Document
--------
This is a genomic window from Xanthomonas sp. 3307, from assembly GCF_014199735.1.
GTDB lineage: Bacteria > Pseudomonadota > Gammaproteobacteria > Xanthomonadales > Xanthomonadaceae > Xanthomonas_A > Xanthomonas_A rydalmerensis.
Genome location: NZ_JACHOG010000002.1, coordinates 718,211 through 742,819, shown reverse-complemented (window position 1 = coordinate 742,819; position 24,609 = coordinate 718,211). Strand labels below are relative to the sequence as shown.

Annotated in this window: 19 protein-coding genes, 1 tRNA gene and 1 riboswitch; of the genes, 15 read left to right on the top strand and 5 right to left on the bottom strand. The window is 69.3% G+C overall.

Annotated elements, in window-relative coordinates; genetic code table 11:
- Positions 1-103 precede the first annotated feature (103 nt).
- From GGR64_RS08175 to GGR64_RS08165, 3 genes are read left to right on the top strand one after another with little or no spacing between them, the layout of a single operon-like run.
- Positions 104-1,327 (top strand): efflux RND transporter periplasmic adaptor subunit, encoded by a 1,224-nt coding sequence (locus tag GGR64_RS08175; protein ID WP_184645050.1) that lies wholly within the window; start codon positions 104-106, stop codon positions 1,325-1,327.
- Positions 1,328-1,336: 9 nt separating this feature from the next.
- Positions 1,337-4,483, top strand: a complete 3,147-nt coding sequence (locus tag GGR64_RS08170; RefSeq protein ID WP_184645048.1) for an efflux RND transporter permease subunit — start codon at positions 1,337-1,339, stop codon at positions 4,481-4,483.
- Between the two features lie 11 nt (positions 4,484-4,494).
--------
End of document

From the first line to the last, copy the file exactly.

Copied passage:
This is a genomic window from Xanthomonas sp. 3307, from assembly GCF_014199735.1.
GTDB lineage: Bacteria > Pseudomonadota > Gammaproteobacteria > Xanthomonadales > Xanthomonadaceae > Xanthomonas_A > Xanthomonas_A rydalmerensis.
Genome location: NZ_JACHOG010000002.1, coordinates 718,211 through 742,819, shown reverse-complemented (window position 1 = coordinate 742,819; position 24,609 = coordinate 718,211). Strand labels below are relative to the sequence as shown.

Annotated in this window: 19 protein-coding genes, 1 tRNA gene and 1 riboswitch; of the genes, 15 read left to right on the top strand and 5 right to left on the bottom strand. The window is 69.3% G+C overall.

Annotated elements, in window-relative coordinates; genetic code table 11:
- Positions 1-103 precede the first annotated feature (103 nt).
- From GGR64_RS08175 to GGR64_RS08165, 3 genes are read left to right on the top strand one after another with little or no spacing between them, the layout of a single operon-like run.
- Positions 104-1,327 (top strand): efflux RND transporter periplasmic adaptor subunit, encoded by a 1,224-nt coding sequence (locus tag GGR64_RS08175; protein ID WP_184645050.1) that lies wholly within the window; start codon positions 104-106, stop codon positions 1,325-1,327.
- Positions 1,328-1,336: 9 nt separating this feature from the next.
- Positions 1,337-4,483, top strand: a complete 3,147-nt coding sequence (locus tag GGR64_RS08170; RefSeq protein ID WP_184645048.1) for an efflux RND transporter permease subunit — start codon at positions 1,337-1,339, stop codon at positions 4,481-4,483.
- Between the two features lie 11 nt (positions 4,484-4,494).